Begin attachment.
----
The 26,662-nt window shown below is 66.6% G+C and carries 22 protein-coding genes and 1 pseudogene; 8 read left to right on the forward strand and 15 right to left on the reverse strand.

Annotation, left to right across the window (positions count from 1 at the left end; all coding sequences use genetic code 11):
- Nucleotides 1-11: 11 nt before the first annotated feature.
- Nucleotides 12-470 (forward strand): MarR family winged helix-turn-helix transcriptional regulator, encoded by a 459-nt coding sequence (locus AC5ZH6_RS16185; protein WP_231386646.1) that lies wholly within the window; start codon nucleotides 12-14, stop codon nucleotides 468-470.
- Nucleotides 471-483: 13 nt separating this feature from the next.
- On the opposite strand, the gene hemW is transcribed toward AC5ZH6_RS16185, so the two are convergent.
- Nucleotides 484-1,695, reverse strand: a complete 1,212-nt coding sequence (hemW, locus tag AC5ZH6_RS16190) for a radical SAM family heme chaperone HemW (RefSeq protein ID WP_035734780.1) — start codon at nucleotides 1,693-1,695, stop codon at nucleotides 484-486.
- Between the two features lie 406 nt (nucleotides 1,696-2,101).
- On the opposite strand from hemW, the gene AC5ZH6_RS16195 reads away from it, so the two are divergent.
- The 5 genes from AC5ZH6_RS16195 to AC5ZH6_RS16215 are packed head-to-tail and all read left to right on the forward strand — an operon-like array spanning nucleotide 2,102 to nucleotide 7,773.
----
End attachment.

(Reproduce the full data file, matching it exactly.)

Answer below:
The 26,662-nt window shown below is 66.6% G+C and carries 22 protein-coding genes and 1 pseudogene; 8 read left to right on the forward strand and 15 right to left on the reverse strand.

Annotation, left to right across the window (positions count from 1 at the left end; all coding sequences use genetic code 11):
- Nucleotides 1-11: 11 nt before the first annotated feature.
- Nucleotides 12-470 (forward strand): MarR family winged helix-turn-helix transcriptional regulator, encoded by a 459-nt coding sequence (locus AC5ZH6_RS16185; protein WP_231386646.1) that lies wholly within the window; start codon nucleotides 12-14, stop codon nucleotides 468-470.
- Nucleotides 471-483: 13 nt separating this feature from the next.
- On the opposite strand, the gene hemW is transcribed toward AC5ZH6_RS16185, so the two are convergent.
- Nucleotides 484-1,695, reverse strand: a complete 1,212-nt coding sequence (hemW, locus tag AC5ZH6_RS16190) for a radical SAM family heme chaperone HemW (RefSeq protein ID WP_035734780.1) — start codon at nucleotides 1,693-1,695, stop codon at nucleotides 484-486.
- Between the two features lie 406 nt (nucleotides 1,696-2,101).
- On the opposite strand from hemW, the gene AC5ZH6_RS16195 reads away from it, so the two are divergent.
- The 5 genes from AC5ZH6_RS16195 to AC5ZH6_RS16215 are packed head-to-tail and all read left to right on the forward strand — an operon-like array spanning nucleotide 2,102 to nucleotide 7,773.